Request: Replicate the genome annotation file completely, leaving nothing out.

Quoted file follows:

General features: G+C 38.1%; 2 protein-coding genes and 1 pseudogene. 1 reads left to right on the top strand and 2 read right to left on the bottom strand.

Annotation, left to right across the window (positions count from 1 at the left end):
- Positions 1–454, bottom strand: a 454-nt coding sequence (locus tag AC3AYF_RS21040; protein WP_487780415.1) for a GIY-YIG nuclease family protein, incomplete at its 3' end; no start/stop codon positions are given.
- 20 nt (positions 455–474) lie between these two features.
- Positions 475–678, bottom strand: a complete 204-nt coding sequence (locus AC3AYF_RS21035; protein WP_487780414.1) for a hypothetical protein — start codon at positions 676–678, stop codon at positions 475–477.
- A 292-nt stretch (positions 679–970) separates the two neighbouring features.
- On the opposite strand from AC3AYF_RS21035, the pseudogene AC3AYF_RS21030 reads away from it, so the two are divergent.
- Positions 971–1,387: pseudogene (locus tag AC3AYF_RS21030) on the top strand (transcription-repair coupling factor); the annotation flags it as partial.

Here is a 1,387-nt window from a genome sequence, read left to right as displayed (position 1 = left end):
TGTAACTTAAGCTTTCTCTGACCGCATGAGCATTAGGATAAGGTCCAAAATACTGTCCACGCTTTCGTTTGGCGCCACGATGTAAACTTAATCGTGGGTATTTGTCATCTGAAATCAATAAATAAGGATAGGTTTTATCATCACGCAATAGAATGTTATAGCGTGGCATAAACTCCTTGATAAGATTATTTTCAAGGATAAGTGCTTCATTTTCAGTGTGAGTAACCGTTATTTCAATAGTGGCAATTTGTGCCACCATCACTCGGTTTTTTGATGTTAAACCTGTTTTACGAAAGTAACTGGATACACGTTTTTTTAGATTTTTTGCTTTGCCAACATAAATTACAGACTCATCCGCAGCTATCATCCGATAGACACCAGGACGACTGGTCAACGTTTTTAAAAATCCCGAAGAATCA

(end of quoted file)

General features: G+C 38.1%; 2 protein-coding genes and 1 pseudogene. 1 reads left to right on the top strand and 2 read right to left on the bottom strand.

Annotation, left to right across the window (positions count from 1 at the left end):
- Positions 1–454, bottom strand: a 454-nt coding sequence (locus tag AC3AYF_RS21040; protein WP_487780415.1) for a GIY-YIG nuclease family protein, incomplete at its 3' end; no start/stop codon positions are given.
- 20 nt (positions 455–474) lie between these two features.
- Positions 475–678, bottom strand: a complete 204-nt coding sequence (locus AC3AYF_RS21035; protein WP_487780414.1) for a hypothetical protein — start codon at positions 676–678, stop codon at positions 475–477.
- A 292-nt stretch (positions 679–970) separates the two neighbouring features.
- On the opposite strand from AC3AYF_RS21035, the pseudogene AC3AYF_RS21030 reads away from it, so the two are divergent.
- Positions 971–1,387: pseudogene (locus tag AC3AYF_RS21030) on the top strand (transcription-repair coupling factor); the annotation flags it as partial.

Here is a 1,387-nt window from a genome sequence, read left to right as displayed (position 1 = left end):
TGTAACTTAAGCTTTCTCTGACCGCATGAGCATTAGGATAAGGTCCAAAATACTGTCCACGCTTTCGTTTGGCGCCACGATGTAAACTTAATCGTGGGTATTTGTCATCTGAAATCAATAAATAAGGATAGGTTTTATCATCACGCAATAGAATGTTATAGCGTGGCATAAACTCCTTGATAAGATTATTTTCAAGGATAAGTGCTTCATTTTCAGTGTGAGTAACCGTTATTTCAATAGTGGCAATTTGTGCCACCATCACTCGGTTTTTTGATGTTAAACCTGTTTTACGAAAGTAACTGGATACACGTTTTTTTAGATTTTTTGCTTTGCCAACATAAATTACAGACTCATCCGCAGCTATCATCCGATAGACACCAGGACGACTGGTCAACGTTTTTAAAAATCCCGAAGAATCA